The Psychology of Economics

The Psychology of Economics

The Psychology of Economics

The Psychology of Economics

Excerpt

This book is a study of the psychology and philosophy of social thought, exemplified by the analysis of certain economic ideas. The method is briefly sketched in the first part and then applied in a series of case studies to crucial concepts in economics. The emphasis lies as much on the approach as on the results of its application. It is contended that, without the help of the psychocultural method, socioeconomic thought often remains incomprehensible. It is sometimes necessary to go beyond its traditional framework because the immanent approach does not lead to a meaningful interpretation. I have tried to listen 'with a third ear' to economists, to uncover what lies below the surface of their thoughts. As in art, one can detect a 'style' in the writing of economists and social scientists. The analysis of this style often throws more light on the meaning of their thought than can be gathered from its obvious content. The hidden undercurrents rather than the truth value and factual accuracy of economics are the subject of this book. I have not tried to debunk economics as 'unscientific'. But I have attempted to show that, like other sciences, economics has an instrumental character and performs, perhaps unconsciously, an ethical and fiduciary function.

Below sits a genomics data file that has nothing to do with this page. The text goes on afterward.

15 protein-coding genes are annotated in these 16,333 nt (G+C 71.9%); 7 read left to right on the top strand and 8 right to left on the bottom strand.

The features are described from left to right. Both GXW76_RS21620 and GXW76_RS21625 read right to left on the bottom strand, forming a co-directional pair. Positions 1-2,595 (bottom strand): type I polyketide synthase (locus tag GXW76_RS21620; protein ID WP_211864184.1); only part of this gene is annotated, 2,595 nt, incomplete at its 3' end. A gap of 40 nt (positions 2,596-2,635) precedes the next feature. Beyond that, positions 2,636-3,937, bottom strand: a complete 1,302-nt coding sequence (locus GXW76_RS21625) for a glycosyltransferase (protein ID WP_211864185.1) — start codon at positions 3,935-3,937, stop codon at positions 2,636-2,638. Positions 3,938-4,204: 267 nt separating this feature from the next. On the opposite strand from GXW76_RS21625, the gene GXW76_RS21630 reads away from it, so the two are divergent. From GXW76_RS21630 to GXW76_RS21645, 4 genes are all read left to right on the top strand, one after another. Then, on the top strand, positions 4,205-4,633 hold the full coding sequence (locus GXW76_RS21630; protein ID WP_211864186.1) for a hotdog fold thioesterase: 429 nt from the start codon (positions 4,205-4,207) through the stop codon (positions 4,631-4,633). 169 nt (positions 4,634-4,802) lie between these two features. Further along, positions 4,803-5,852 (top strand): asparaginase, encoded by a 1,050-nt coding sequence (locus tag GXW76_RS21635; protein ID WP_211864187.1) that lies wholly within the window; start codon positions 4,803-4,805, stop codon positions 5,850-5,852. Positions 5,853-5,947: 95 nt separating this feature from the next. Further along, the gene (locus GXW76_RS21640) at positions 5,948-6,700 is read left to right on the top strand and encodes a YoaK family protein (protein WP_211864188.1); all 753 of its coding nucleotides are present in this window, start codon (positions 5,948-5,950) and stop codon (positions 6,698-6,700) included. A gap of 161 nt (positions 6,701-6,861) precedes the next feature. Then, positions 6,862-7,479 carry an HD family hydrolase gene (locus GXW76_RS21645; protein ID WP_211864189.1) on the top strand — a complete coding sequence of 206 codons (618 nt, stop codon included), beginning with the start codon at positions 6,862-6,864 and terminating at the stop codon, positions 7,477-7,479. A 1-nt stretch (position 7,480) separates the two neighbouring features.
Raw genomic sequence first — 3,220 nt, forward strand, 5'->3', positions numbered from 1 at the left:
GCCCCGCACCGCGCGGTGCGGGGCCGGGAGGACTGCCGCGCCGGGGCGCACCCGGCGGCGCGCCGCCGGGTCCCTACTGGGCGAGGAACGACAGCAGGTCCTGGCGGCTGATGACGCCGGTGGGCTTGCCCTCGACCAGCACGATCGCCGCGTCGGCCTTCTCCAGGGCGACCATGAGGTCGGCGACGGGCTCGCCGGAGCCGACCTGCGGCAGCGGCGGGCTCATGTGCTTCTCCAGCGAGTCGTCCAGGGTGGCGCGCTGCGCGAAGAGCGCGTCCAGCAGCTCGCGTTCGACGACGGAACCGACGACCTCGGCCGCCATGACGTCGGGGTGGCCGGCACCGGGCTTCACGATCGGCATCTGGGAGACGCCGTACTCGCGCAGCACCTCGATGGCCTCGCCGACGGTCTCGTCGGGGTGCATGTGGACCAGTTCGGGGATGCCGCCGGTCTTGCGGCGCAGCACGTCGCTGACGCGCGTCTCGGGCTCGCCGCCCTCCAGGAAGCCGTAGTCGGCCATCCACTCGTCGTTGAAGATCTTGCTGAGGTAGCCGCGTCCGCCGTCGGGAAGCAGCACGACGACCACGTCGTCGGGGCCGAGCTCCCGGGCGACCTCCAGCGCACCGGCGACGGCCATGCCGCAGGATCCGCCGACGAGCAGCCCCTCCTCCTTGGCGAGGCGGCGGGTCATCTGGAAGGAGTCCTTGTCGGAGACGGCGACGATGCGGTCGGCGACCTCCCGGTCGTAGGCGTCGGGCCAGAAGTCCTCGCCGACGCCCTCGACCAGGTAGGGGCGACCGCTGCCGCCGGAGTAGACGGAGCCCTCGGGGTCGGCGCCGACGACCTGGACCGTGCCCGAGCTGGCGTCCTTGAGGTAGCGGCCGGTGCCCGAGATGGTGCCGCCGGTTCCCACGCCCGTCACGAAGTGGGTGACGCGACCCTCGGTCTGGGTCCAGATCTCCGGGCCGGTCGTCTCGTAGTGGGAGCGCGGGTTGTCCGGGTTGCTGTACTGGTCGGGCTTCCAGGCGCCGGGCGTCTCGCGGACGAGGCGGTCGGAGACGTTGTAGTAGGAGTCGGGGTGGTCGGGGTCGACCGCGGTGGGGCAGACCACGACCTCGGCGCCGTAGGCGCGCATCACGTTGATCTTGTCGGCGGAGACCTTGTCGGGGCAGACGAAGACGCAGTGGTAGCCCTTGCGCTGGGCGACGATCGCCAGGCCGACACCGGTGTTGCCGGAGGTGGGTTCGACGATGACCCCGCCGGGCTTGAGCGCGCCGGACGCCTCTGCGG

This book is the result of many schools of thought. I owe a great debt not only to traditional economic theory and philosophy but to psychoanalysis and to sociology, anthropology, and social psychology, in so far as they centre around the concepts of culture and personality. I have been deeply influenced by the writings of Sigmund Freud, Erich Fromm, and David Riesman. The materials used in this book have been provided by various social sciences; the novelty, if any, lies in their combination and application to economics. Therefore this book is addressed not only to economists but to all social scientists.

The writing of this book was facilitated by two grants-in-aid from the Social Science Research Council; the second grant was received upon recommendation from Roosevelt College.

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